Srirangam, Sri Ranganatha Temple complex
The Sri Ranganatha temple on Srirangam Island is the first and foremost among the Vaishnava temples. Celebrated in the hymns of the alvars, from humble beginnings in c. the 7th century, it gained in importance around the 9th century.
It enjoyed the patronage of the Pandya and Hoysala rulers, but was desecrated by the Delhi armies in 1313, and appears to have been closed for at least the following fifty or sixty years. At the end of the 14th century the Vijayanagara rulers reopened it. The temple was greatly enlarged during the 15th and 16th and some additional buildings date of the later centuries. The south gopura, some 73 m. tall, whose base dates of the first half of the 16th century was completed in the 1980s and was consecrated on 25th March 1987.
Srirangam is the most elaborate example of a South Indian temple town: seven concentric walled rectangular areas -imitating the arrangement of the cosmos according to the Puranas- surround the modest-sized sanctuary. The gateways at the centre of each of the four walls of every rectangle are capped by tall gopuras. The outer three walled areas are occupied by shops, houses, and other amenities. The four inner ones house numerous shrines, pillared halls and corridors leading the devotee to the innermost core of the complex, the golden roofed sanctuary, which houses the reclining figure of Sri Ranganatha.
In the fourth prakara are two important sets of paintings: one is on the ceiling of the Ranga Vilasa mandapa, and the other, unfortunately in a parlous state of conservation, on the ceiling of the porch of the Venugopala shrine, to the west of the Ranga Vilasa mandapa.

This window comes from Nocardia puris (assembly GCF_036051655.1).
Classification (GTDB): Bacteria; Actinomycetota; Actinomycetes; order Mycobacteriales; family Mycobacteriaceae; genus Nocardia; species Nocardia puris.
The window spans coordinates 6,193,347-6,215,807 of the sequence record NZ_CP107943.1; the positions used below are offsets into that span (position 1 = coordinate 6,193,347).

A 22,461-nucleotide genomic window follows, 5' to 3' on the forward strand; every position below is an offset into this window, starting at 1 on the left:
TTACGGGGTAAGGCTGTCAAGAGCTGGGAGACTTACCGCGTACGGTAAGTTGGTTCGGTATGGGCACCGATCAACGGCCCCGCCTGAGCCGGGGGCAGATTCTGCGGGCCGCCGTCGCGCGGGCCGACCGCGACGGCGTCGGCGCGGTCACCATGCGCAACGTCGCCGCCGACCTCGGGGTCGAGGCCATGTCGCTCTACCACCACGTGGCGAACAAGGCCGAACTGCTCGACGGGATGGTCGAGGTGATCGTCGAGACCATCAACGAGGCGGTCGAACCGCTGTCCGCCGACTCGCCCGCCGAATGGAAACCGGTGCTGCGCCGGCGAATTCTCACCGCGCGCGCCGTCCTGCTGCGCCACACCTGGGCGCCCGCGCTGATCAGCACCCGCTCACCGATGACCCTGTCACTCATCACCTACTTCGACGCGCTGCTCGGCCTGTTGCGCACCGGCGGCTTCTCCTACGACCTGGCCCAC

The 17th century murals in the Ranga Vilasa mandapa, depict part of the Ramayana narrative, They begin with the story of Rishyashringa’s seduction, and end with Rama and Sita’s wedding. Additional scenes depict the Vasantotsava, Spring Festival, celebrations, i.e. the mock battle between the god of love, Manmatha (Kama) and his retinue against his wife, Rati, and her companions. The opposing parties, riding on chariots and birds, aim flower arrows at one another. On the north and the south of the central lotus carved onto the ceiling are two tableaux relevant to the ritual life of the temple: the Araiyar Sevai, the ritual singing and enacting of the hymns of the Divya Prabandham (the collection of the 4,000 verses composed by the alvars) before Alagiyamanavala (the processional image of Vishnu) flanked by his consorts.
As mentioned above, the mid-16th century paintings on the ceiling of the Venugopala shrine are barely visible. The central tableau depicts eight-armed Madanagopala an aspect of Krishna. All around it are vignettes depicting Krishna surrounded by gopis and female attendants.
There are numerous other paintings in this temple, most of which are in restricted areas.